She tells the story through the eyes of seven-year-old Chula Santiago, who lives with her upper middle class family in a gated community in Bogotá. The family hires a teenage maid, Petrona, who comes from the mountainous slums with whom Chula falls in love a little, in a little girl crush-like way.

The novel is told in alternating chapters from Chula and Petrona’s point of view. The voices ring authentic and true not only in describing the events around them but also their inner lives.

The prose is gorgeous. When Petrona first comes to Chula’s family she’s almost mute. Chula “always imagined the silence in Petrona’s throat like dry fur draping over her vocal cords, and when she cleared her throast, I imagined the fur shaking a little, then settling smooth like hair on a fruit.”

And this: “War always seemed distant in Bogotá, like niebla descending on the hills and forests of the countryside and jungles. The way it approached us was like fog as well, without us realizing, until it sat embroiling everything around us,”

Early in the novel, the Santiago family is engaging in their weekly Friday television watching: “When Mama changed the channels we were regularly disturbed by the graphic quality of the news reports. I could piece something together from the news –massacres in the countryside, common graves found in farms, peace talks with the guerillas, but I didn’t understand who was responsible for what or what any of it meant.”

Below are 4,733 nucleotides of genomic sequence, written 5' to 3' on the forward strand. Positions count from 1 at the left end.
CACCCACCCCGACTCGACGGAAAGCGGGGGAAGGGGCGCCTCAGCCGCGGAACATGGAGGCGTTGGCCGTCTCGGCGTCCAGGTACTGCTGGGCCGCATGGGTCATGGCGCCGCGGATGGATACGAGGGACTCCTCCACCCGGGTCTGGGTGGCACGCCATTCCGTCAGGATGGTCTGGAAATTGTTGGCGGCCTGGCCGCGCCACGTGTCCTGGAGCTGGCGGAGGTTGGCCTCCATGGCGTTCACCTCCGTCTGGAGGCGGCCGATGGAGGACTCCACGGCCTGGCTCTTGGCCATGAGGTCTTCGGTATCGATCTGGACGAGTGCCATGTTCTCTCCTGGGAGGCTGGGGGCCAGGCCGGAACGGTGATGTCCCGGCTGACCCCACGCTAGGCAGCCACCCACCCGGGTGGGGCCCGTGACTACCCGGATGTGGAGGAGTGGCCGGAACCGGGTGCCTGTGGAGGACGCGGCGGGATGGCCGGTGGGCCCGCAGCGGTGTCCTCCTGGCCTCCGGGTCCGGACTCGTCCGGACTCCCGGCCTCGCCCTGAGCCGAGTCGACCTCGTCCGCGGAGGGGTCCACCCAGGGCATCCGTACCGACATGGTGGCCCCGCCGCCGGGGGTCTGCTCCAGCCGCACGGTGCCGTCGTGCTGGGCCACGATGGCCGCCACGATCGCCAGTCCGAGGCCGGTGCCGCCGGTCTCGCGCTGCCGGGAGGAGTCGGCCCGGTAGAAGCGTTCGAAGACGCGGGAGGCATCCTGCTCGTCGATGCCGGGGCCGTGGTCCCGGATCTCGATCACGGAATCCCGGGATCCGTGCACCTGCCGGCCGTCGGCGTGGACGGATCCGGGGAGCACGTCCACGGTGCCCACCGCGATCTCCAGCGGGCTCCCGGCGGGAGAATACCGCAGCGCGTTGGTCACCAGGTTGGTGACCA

One Friday she recognizes a nearby street, the site of a car bomb. The reporter points out a young girl’s severed leg with a red shoe and white sock still attached. It reminded me of the image seared into our current collective consciousness of the three-year-old Syrian refugee boy dead on the beach. The difference for Chula is the nightmare is right outside her window, in her neighborhood. And later her mother takes Chula and her sister to a rally for a presidential candidate which ends in horrific violence.

This is novel about family and class, the haves and the have-nots, and ultimately those who have choices and those who don’t. Most of read read about the Escobar reign of terror and tsk tsked. This book brings you right inside it and its very human toll. It’s a beautifully told story about a tragic time, one that opens your heart and rips it apart.